Financial Markets For The Rest Of Us|
An Easy Guide To Money, Bonds, Futures, Stocks, Options, And Mutual Funds
company is using the stockholder's equity to produce profits. The higher this number, the more effective the company is in generating profits using its shareholder's equity. This value is normally higher than return on assets, as the shareholders equity is a subset of a company's assets. For example, the return on equity ratios for CSX and Microsoft are 3.1% and 33.8% respectively.
Not all companies operate the same way, therefore there are some fundamental categories that may apply to some but not others. Here I present a couple of popular examples of industry-specific fundamental analyses.
Same Store Sales - When retailers such as Kmart, Wal-Mart, Sears, or Nordstrom report their earnings, they also usually include an item titled "same store sales" in addition to their total sales from all their stores. The same store sales refers to the stores that have been open for business for at least one year and it provides investors with an apples-to- apples measurement of the retailer's viability. New stores are excluded from this figure since they usually have associated opening costs and do not have an annual sales record. Comparing the year-overyear (or quarter-over-quarter) same store sales numbers of a company in relation to the whole industry, investors can make deductions on the retailer's growth prospects (or lack thereof) as well as that for the whole industry.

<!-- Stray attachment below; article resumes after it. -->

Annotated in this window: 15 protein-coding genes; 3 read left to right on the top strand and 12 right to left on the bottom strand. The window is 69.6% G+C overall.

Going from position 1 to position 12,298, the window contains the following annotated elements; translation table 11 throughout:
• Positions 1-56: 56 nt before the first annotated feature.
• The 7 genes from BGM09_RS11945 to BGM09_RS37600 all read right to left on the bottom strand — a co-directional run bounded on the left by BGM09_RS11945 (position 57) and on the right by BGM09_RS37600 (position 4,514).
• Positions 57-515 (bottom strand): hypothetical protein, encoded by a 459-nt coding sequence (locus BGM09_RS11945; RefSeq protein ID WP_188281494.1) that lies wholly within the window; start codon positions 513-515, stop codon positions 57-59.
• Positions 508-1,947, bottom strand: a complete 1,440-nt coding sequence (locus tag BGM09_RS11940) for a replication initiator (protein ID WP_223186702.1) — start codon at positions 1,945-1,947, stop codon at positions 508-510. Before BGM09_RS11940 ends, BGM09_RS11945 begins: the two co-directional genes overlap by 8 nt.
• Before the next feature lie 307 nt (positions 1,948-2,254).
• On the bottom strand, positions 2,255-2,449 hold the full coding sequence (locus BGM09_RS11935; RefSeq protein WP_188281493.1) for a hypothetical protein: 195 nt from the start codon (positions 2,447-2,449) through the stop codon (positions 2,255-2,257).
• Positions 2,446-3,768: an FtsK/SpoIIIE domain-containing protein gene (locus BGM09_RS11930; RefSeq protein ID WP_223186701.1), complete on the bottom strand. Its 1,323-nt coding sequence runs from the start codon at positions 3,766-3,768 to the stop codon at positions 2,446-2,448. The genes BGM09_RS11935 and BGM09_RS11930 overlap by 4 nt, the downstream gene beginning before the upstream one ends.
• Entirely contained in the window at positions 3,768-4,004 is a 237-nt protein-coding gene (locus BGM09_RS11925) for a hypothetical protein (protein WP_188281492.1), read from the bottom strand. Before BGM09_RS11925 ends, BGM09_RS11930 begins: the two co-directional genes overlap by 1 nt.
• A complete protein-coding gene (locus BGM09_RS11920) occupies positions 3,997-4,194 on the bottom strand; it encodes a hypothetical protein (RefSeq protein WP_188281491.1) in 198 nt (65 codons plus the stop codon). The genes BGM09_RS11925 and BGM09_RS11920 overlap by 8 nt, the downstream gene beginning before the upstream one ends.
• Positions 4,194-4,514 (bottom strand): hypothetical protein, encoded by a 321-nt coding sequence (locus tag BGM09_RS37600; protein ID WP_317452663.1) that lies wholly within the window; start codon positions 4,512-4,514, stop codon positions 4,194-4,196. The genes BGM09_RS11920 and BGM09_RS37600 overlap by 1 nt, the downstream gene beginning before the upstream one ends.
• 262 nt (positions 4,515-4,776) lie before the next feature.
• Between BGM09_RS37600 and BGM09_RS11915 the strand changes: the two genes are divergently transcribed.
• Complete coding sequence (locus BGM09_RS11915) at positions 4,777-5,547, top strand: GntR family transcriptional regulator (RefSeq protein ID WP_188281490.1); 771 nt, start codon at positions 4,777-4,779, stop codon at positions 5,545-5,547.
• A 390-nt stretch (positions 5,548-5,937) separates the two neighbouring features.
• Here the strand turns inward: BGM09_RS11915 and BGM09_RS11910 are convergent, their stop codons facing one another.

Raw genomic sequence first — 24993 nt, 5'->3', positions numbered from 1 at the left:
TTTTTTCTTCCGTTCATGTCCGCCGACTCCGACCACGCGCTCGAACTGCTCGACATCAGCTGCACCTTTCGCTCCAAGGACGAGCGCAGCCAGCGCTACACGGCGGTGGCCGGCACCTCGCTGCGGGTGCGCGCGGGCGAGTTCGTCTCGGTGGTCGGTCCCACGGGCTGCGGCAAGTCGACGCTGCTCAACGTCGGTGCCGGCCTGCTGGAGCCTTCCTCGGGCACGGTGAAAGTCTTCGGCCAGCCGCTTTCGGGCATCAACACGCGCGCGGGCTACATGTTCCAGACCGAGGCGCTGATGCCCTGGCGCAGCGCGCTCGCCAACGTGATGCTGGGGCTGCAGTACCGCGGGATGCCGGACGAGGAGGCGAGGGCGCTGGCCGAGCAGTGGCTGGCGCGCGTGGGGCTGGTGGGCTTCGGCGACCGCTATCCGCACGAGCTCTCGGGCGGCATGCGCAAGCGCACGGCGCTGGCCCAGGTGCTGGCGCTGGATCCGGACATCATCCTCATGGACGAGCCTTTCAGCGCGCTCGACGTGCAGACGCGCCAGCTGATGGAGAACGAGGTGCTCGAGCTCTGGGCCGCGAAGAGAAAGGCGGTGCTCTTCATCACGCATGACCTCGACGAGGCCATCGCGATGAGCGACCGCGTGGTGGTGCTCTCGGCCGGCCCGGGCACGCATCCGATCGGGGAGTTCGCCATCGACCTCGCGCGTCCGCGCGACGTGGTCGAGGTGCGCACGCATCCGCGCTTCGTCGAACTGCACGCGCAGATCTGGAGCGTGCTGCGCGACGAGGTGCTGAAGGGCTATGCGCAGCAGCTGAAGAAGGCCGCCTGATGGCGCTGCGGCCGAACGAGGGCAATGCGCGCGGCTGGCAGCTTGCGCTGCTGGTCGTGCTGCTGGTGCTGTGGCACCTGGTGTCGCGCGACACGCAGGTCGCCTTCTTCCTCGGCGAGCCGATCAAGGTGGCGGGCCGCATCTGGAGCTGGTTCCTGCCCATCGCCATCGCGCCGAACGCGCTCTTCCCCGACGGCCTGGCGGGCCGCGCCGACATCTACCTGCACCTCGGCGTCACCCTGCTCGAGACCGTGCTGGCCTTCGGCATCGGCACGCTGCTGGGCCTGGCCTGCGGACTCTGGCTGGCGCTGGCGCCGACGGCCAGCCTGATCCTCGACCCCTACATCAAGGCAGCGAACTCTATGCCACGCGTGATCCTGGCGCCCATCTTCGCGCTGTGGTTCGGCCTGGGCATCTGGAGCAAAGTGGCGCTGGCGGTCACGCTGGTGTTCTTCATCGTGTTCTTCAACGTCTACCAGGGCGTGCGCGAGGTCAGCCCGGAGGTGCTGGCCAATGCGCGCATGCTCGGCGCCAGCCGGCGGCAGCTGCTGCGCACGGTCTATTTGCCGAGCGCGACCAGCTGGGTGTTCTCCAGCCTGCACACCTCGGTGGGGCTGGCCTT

Book-To-Bill Ratio - This is a ratio of the amount of orders a company has received to the amount of orders that it has shipped. A book-to-bill ratio of one indicates that the company is basically busy and it is selling products at a continuous rate but not necessarily growing. A value of less than one indicates a potential slowdown in …
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